Not mom’s deviled eggs

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A few weeks ago, I dug into a new cookbook, “The Preppy Cookbook,” written by my friend Christine Nunn, a chef who once reviewed restaurants for the same newspaper I did.

Christine, who runs the kitchen at Grange in Westwood, N.J., will put foie gras and microgreens on the same menu as a casserole made with Campbell’s Cream of Mushroom soup. Because Christine cooks from her heart and her head.

I was thinking about her the other day when a food show spread included these deviled eggs. Garish, freaky and psychadelic, and flavorwise, nothing to write home about. It reminded me how much flavor Christine could coax out of a humble egg.

I though I’d perfected deviled eggs by mixing in shaved country ham scraps I’d buy from the Old Chickahominy House in Williamsburg, Va. I was following the lead of my grandmother, whose eggs were fortified with canned deviled ham.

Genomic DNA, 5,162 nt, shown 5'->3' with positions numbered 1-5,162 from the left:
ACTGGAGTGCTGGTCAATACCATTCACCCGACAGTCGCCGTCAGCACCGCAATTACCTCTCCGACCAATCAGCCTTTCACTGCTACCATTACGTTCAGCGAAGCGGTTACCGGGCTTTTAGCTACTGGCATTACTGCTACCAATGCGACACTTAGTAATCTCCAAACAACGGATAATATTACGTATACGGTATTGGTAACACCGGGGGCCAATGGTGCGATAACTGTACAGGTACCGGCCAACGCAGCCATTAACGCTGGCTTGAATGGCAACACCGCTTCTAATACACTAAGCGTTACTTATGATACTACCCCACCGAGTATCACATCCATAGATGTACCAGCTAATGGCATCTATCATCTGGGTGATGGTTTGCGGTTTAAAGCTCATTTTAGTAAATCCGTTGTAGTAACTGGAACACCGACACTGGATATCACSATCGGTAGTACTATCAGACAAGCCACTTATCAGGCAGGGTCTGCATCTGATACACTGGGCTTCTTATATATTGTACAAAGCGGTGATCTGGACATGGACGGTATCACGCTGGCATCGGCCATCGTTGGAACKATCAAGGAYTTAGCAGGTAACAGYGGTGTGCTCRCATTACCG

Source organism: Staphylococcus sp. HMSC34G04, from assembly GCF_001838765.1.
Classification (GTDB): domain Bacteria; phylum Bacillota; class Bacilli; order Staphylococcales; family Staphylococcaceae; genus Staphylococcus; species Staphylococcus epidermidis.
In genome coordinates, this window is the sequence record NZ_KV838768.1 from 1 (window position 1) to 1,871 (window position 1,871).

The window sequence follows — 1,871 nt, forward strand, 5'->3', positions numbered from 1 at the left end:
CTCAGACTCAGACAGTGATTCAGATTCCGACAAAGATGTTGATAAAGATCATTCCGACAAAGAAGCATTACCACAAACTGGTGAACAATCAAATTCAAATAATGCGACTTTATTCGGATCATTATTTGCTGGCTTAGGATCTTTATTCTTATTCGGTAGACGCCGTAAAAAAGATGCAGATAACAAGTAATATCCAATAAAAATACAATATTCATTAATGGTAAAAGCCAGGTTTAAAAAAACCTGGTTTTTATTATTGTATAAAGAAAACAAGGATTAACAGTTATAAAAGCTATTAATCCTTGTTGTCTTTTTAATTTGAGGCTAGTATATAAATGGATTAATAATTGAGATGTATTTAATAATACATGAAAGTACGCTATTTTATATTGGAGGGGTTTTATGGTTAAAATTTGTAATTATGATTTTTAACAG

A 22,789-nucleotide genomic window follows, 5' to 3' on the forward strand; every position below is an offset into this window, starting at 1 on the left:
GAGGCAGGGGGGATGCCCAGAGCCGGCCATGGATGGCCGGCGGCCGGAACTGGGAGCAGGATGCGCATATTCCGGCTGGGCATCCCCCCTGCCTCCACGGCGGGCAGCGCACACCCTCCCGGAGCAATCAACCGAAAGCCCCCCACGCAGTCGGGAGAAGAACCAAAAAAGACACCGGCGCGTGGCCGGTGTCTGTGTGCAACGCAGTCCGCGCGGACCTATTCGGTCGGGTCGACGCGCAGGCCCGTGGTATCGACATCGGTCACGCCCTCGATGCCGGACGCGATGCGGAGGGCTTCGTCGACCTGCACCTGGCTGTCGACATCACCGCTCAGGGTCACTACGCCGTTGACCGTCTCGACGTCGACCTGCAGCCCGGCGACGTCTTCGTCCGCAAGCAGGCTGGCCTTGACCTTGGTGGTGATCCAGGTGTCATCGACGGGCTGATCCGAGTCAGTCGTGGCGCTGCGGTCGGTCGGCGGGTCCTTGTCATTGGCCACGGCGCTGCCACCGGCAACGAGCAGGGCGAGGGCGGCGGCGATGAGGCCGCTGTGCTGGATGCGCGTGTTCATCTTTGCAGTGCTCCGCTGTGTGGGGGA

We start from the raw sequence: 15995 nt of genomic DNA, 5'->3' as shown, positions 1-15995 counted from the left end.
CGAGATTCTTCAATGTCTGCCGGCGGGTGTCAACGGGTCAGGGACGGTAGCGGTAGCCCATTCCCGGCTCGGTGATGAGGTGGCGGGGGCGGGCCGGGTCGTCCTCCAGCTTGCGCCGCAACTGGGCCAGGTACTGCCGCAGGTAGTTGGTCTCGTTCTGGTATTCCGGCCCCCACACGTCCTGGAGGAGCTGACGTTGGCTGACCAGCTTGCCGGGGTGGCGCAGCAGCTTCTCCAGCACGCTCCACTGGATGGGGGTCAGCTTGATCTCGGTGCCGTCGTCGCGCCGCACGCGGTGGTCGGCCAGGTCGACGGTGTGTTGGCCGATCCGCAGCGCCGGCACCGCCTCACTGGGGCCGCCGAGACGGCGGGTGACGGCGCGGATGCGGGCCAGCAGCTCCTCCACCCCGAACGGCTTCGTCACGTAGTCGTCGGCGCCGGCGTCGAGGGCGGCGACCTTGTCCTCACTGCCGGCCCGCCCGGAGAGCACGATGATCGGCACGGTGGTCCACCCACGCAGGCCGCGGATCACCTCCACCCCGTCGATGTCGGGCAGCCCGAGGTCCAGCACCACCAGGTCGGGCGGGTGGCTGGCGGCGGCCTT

But none of them could match what Christine does with such simplicity. She buys her eggs from the local chicken farm. She cooks them by the book, until the yolk is just-set (most deviled eggs are ruined by overcooking). She uses great restraint in flavoring the filling, whether it’s simple with vinegar and mustard or more complex and risky, like with truffle oil.

It’s why you’ll pay $4 for an order of three pieces and wish you’d ordered a double.

When my old newspaper, The Record in Bergen County, N.J., reviewed her restaurant, the deviled eggs were the first things mentioned.

A magazine owned by The Star-Ledger in Newark, N.J., made a rare trip into Bergen County and devoted an entire paragraph of their review to her eggs:

Deviled eggs ($4) are a Nunn signature, the ethos of her culinary philosophy, a revitalization of the ’60s-era hors d’oeuvre. Here a trio of perfectly quivery egg whites are topped by an updated whipped beehive of a yolk filling — one truffle oil, one Caesar, one chipotle. These adorable nibbles sit carefully atop a tangy cucumber salad from the same era. It’s both food and conversation piece. One taste of these witty reinterpretations and you’ll promise to make deviled eggs for your next dinner party, bewildered that you stopped doing so in the first place.

I’m sure you want the recipe.

Buy the book. Or if you’re local, swing by my kitchen and I’ll be happy to loan it out.

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